ENGLISH Heritage wants to list Calderdale industrial relics in danger of disappearing.
The aim is to start a debate about what needs saving and how that can be achieved.
Already in the sights of the experts is a 19th century gas- manufacturing plant at Shaw Lodge Mills, Halifax, that used to provide gas for lighting.
A waterwheel at the former Mayroyd Mill, Hebden Bridge, and Old Lane Dye Works, Halifax, could also be added to the list of buildings at risk, which English Heritage plans to publish in October.
Team leader Nigel Redfern said: “From 1750 to the First World War shaped the region’s place in the world and laid the foundations of the modern age.
“Everywhere you look there are mills, workshops, warehouses, watermills and abandoned mines.”
He added: “Much of this industrial heritage is now at risk and the current economic climate isn’t helping.
“Owners are finding it hard to look after their buildings as well as their businesses.”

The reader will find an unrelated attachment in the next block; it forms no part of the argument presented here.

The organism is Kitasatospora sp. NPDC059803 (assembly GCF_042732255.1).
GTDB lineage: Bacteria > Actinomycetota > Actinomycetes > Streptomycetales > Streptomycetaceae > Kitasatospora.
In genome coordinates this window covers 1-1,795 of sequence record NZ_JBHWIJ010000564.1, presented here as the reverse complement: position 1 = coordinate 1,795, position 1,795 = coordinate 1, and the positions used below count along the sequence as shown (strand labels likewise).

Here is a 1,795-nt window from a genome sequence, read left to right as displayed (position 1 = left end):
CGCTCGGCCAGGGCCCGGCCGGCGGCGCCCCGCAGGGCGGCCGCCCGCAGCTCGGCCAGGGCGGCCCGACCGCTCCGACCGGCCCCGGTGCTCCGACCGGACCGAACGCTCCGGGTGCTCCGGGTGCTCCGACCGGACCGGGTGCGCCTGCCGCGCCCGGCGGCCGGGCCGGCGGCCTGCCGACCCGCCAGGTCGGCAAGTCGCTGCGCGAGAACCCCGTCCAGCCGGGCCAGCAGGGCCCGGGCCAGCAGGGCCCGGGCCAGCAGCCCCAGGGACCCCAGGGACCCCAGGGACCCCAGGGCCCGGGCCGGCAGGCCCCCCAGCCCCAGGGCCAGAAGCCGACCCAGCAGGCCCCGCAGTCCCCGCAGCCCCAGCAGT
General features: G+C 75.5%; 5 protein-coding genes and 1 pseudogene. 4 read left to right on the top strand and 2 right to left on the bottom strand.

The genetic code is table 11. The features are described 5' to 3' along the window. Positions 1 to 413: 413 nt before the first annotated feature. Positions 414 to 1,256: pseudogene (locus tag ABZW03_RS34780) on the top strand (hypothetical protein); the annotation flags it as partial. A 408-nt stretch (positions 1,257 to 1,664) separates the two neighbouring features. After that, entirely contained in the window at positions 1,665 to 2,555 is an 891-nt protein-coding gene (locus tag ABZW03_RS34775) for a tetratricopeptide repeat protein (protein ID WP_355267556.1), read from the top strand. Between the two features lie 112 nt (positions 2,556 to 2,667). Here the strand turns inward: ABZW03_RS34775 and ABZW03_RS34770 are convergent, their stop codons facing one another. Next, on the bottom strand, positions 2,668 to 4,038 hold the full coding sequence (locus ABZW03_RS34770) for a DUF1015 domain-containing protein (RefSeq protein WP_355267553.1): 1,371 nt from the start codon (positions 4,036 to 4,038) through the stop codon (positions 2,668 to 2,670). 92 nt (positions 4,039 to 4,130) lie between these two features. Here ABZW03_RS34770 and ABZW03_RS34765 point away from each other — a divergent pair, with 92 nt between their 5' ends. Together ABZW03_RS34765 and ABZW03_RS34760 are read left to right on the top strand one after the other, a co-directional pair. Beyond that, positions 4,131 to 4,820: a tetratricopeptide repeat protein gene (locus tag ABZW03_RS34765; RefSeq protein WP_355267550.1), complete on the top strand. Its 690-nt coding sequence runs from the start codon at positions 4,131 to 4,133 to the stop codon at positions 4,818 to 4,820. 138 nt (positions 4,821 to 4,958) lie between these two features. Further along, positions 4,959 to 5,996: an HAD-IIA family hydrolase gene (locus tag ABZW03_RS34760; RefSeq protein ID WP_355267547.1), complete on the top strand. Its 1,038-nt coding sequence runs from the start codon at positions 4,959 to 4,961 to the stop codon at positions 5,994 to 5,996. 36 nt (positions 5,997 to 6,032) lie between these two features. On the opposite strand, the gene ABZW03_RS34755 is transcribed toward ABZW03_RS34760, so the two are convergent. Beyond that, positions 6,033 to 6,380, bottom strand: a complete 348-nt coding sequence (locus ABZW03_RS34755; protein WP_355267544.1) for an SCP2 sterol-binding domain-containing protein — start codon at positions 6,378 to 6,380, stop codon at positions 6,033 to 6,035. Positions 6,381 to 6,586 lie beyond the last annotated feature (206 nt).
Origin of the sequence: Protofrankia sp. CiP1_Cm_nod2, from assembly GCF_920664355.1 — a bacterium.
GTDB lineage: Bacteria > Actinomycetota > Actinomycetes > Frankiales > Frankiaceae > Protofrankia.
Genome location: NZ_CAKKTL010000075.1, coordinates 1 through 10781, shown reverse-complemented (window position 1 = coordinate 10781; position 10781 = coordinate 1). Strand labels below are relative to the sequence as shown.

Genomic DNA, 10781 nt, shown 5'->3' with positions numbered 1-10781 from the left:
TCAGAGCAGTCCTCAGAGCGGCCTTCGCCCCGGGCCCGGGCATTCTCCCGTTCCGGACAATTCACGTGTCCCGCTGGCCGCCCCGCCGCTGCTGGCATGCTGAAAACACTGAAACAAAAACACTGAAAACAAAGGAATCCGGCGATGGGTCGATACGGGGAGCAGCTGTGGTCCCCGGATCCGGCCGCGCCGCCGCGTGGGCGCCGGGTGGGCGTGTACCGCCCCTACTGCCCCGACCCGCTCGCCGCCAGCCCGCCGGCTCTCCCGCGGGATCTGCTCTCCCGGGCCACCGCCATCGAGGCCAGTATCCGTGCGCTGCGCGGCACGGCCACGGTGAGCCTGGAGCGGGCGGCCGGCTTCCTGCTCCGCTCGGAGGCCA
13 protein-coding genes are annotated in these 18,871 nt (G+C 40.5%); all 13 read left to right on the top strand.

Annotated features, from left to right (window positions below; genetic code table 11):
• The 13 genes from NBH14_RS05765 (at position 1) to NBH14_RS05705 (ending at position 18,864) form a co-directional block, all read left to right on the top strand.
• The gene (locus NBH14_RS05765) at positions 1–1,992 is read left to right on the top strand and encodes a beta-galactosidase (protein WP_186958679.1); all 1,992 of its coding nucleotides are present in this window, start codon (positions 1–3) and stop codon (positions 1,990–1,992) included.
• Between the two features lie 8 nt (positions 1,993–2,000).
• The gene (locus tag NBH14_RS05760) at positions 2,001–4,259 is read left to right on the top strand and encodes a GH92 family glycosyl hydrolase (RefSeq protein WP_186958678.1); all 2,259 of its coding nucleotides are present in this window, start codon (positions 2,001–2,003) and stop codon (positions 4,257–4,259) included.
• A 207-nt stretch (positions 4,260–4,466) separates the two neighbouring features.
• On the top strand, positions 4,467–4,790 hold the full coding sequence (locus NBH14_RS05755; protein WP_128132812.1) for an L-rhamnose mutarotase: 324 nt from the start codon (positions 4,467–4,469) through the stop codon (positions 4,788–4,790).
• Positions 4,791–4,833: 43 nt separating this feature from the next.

Mr Redfern said developers were cautious about taking on vacant industrial buildings and public bodies and regeneration agencies were less able to support schemes.
He said: “There are no easy answers but we’re determined to see what can be done. Our industrial past is too important to ignore.” .
Calderdale’s list of buildings at risk will form part of a national catalogue which will include Yorkshire’s earliest cotton mill at Low Mills, Keighley, Temple Works in Holbeck, Leeds – a former flax mill dating to 1836 and inspired by the Egyptian temple of Horus – and the Cloth Hall Leeds, circa 1710.
People are being urged to visit www.english-heritage.org.uk/industrial-heritage-at-risk for more information and to post photographs and comment on favourite industrial buildings on a Flickr group run in association with the Council for British Archaeology and the Association for Industrial Archaeology.
l Do you know any relics that need to be saved? Email your firstname.lastname@example.org.